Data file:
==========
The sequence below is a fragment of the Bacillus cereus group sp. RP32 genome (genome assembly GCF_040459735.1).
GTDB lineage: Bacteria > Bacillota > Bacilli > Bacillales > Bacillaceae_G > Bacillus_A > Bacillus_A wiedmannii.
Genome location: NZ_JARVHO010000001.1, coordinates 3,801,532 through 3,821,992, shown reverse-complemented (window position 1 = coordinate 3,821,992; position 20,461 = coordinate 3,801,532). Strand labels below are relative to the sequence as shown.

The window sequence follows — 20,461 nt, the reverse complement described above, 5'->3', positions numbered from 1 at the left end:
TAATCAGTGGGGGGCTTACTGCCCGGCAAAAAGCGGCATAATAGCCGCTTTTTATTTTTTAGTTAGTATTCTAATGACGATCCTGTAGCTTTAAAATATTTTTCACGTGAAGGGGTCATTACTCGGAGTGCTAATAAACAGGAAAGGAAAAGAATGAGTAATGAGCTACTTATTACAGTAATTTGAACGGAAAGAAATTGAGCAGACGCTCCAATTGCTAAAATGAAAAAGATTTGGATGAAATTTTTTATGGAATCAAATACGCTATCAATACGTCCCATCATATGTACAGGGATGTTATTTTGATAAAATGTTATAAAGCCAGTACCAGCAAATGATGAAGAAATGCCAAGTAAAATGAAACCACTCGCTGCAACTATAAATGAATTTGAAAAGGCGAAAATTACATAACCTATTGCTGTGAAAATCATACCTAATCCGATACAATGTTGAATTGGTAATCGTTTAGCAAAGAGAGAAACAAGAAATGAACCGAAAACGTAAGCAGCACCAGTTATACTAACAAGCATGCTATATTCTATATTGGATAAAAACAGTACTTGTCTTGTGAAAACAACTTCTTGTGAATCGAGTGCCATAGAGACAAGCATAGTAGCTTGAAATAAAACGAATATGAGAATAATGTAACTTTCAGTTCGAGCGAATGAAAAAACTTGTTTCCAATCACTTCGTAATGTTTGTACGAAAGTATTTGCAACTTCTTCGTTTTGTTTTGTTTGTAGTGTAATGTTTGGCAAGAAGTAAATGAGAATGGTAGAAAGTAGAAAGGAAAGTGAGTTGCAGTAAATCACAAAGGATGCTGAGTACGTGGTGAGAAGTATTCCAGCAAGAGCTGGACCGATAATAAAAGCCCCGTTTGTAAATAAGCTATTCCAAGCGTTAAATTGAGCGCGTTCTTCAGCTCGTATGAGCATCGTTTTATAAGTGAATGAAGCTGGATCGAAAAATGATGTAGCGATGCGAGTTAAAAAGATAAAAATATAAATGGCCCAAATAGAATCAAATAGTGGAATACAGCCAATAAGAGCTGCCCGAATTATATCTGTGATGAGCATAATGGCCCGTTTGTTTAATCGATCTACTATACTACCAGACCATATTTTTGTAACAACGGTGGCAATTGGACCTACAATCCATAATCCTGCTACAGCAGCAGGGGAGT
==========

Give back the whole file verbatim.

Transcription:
The sequence below is a fragment of the Bacillus cereus group sp. RP32 genome (genome assembly GCF_040459735.1).
GTDB lineage: Bacteria > Bacillota > Bacilli > Bacillales > Bacillaceae_G > Bacillus_A > Bacillus_A wiedmannii.
Genome location: NZ_JARVHO010000001.1, coordinates 3,801,532 through 3,821,992, shown reverse-complemented (window position 1 = coordinate 3,821,992; position 20,461 = coordinate 3,801,532). Strand labels below are relative to the sequence as shown.

The window sequence follows — 20,461 nt, the reverse complement described above, 5'->3', positions numbered from 1 at the left end:
TAATCAGTGGGGGGCTTACTGCCCGGCAAAAAGCGGCATAATAGCCGCTTTTTATTTTTTAGTTAGTATTCTAATGACGATCCTGTAGCTTTAAAATATTTTTCACGTGAAGGGGTCATTACTCGGAGTGCTAATAAACAGGAAAGGAAAAGAATGAGTAATGAGCTACTTATTACAGTAATTTGAACGGAAAGAAATTGAGCAGACGCTCCAATTGCTAAAATGAAAAAGATTTGGATGAAATTTTTTATGGAATCAAATACGCTATCAATACGTCCCATCATATGTACAGGGATGTTATTTTGATAAAATGTTATAAAGCCAGTACCAGCAAATGATGAAGAAATGCCAAGTAAAATGAAACCACTCGCTGCAACTATAAATGAATTTGAAAAGGCGAAAATTACATAACCTATTGCTGTGAAAATCATACCTAATCCGATACAATGTTGAATTGGTAATCGTTTAGCAAAGAGAGAAACAAGAAATGAACCGAAAACGTAAGCAGCACCAGTTATACTAACAAGCATGCTATATTCTATATTGGATAAAAACAGTACTTGTCTTGTGAAAACAACTTCTTGTGAATCGAGTGCCATAGAGACAAGCATAGTAGCTTGAAATAAAACGAATATGAGAATAATGTAACTTTCAGTTCGAGCGAATGAAAAAACTTGTTTCCAATCACTTCGTAATGTTTGTACGAAAGTATTTGCAACTTCTTCGTTTTGTTTTGTTTGTAGTGTAATGTTTGGCAAGAAGTAAATGAGAATGGTAGAAAGTAGAAAGGAAAGTGAGTTGCAGTAAATCACAAAGGATGCTGAGTACGTGGTGAGAAGTATTCCAGCAAGAGCTGGACCGATAATAAAAGCCCCGTTTGTAAATAAGCTATTCCAAGCGTTAAATTGAGCGCGTTCTTCAGCTCGTATGAGCATCGTTTTATAAGTGAATGAAGCTGGATCGAAAAATGATGTAGCGATGCGAGTTAAAAAGATAAAAATATAAATGGCCCAAATAGAATCAAATAGTGGAATACAGCCAATAAGAGCTGCCCGAATTATATCTGTGATGAGCATAATGGCCCGTTTGTTTAATCGATCTACTATACTACCAGACCATATTTTTGTAACAACGGTGGCAATTGGACCTACAATCCATAATCCTGCTACAGCAGCAGGGGAGT